Just as Viacom (NYSE:VIA) is gearing up to split its shares in two, it's showing that it isn't afraid to take on a little extra weight. On Sunday, the media giant struck a $1.6 billion deal to acquire DreamWorks SKG.

It's not exactly news that the studio Steven Spielberg, Jeffrey Katzenberg, and David Geffen built was on the trading block. General Electric (NYSE:GE) made a play for DreamWorks earlier this year. Back in September, Geffen confirmed that GE and DreamWorks had decided not to pursue further merger negotiations.

Usually, an established studio is acquired for its content library. The reason Sony (NYSE:SNE) was willing to take on the roughly $5 billion price tag for MGM's ailing movie studio was the juicy film vault that MGM had accumulated over the decades when its signature lion truly roared.

However, things may be different this time. In fact, Viacom may just turn right around and sell off the DreamWorks SKG library and just keep the existing projects and the cinematic minds behind the movie magic.

DreamWorks SKG doesn't have an MGM kind of history. Even the marquee names that spell out the SKG moniker don't have that kind of history with the studio. Spielberg's earlier classics and blockbuster franchises, including Jurassic Park and the Indiana Jones series, belong to other studios. Katzenberg's crowning achievements at Disney (NYSE:DIS) will obviously stay there, and his computer-animation powerhouse DreamWorks Animation (NYSE:DWA) is not part of the deal. Geffen's musical empire at Geffen Records is also not in Viacom's shopping cart.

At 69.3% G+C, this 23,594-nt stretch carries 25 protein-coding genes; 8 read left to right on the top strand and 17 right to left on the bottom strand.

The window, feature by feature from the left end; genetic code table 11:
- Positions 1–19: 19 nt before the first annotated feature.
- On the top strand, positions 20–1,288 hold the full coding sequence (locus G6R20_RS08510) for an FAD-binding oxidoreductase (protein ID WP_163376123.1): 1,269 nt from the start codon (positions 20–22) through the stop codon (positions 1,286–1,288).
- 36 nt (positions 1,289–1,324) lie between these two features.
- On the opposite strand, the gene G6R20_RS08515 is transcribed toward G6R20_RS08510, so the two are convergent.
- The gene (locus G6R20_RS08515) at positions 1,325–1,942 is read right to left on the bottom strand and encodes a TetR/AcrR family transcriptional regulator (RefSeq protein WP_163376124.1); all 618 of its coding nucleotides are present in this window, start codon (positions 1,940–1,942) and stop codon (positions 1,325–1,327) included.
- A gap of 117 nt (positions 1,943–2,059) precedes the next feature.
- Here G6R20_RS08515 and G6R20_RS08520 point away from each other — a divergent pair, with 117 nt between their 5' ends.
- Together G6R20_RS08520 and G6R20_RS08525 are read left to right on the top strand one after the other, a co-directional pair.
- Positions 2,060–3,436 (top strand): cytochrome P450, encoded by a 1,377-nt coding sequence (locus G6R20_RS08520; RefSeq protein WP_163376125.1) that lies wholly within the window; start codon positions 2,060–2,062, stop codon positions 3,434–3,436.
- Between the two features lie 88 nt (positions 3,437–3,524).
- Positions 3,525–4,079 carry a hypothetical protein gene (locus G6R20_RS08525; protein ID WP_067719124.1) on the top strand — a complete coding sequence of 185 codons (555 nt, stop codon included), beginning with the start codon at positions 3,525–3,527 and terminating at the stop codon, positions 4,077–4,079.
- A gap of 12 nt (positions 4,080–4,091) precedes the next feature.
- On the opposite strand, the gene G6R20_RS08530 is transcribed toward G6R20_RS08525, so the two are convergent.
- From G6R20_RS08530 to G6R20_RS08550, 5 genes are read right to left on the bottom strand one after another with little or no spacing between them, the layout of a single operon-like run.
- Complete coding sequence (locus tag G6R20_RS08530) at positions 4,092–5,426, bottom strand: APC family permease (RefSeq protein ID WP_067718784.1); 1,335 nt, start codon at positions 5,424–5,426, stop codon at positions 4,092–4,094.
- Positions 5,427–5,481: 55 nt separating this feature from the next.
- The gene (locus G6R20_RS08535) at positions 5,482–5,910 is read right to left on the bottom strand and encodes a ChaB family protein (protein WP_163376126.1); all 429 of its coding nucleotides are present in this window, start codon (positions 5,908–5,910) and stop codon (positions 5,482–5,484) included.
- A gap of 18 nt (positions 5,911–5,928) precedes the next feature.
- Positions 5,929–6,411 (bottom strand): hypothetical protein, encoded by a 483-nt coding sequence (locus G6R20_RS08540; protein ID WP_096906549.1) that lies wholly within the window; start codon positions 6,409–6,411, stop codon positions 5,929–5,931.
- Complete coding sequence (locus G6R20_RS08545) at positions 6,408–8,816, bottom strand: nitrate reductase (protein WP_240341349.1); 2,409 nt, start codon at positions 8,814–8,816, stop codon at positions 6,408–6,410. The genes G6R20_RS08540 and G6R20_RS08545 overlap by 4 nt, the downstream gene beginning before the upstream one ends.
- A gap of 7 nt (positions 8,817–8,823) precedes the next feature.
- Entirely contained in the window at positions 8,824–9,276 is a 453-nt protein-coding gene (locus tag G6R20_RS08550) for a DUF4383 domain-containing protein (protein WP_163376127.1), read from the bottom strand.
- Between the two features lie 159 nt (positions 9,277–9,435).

So what is Viacom looking to get? If it ultimately keeps the content, Spielberg's Saving Private Ryan and War of the Worlds are there, along with other celluloid winners like Gladiator and American Beauty. The audience pleasers like Shrek, Shrek 2, and Madagascar belong to Motley Fool Stock Advisor recommendation DreamWorks Animation, but DreamWorks SKG gets a thin cut of the box office action as the animation studio's distributor.

The future may be worth the move, as Cannes favorite Match Point will hit theaters next month and Spielberg's Munich opens later this month. Both are the handiwork of DreamWorks SKG. That's why Viacom doesn't have a problem in taking on the extra baggage. Even as it is busy trying -- and so far failing -- in convincing investors that Viacom is worth more than it is currently worth by splitting up the conglomerate, some flicks are just too good to pass up on.

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Longtime Fool contributor Rick Munarriz enjoys going to the movies. Sometimes he enjoys leaving them, too He owns shares in Disney. The Fool has a disclosure policy. He is also part of theRule Breakersnewsletter research team, seeking out tomorrow's ultimate growth stocks a day early.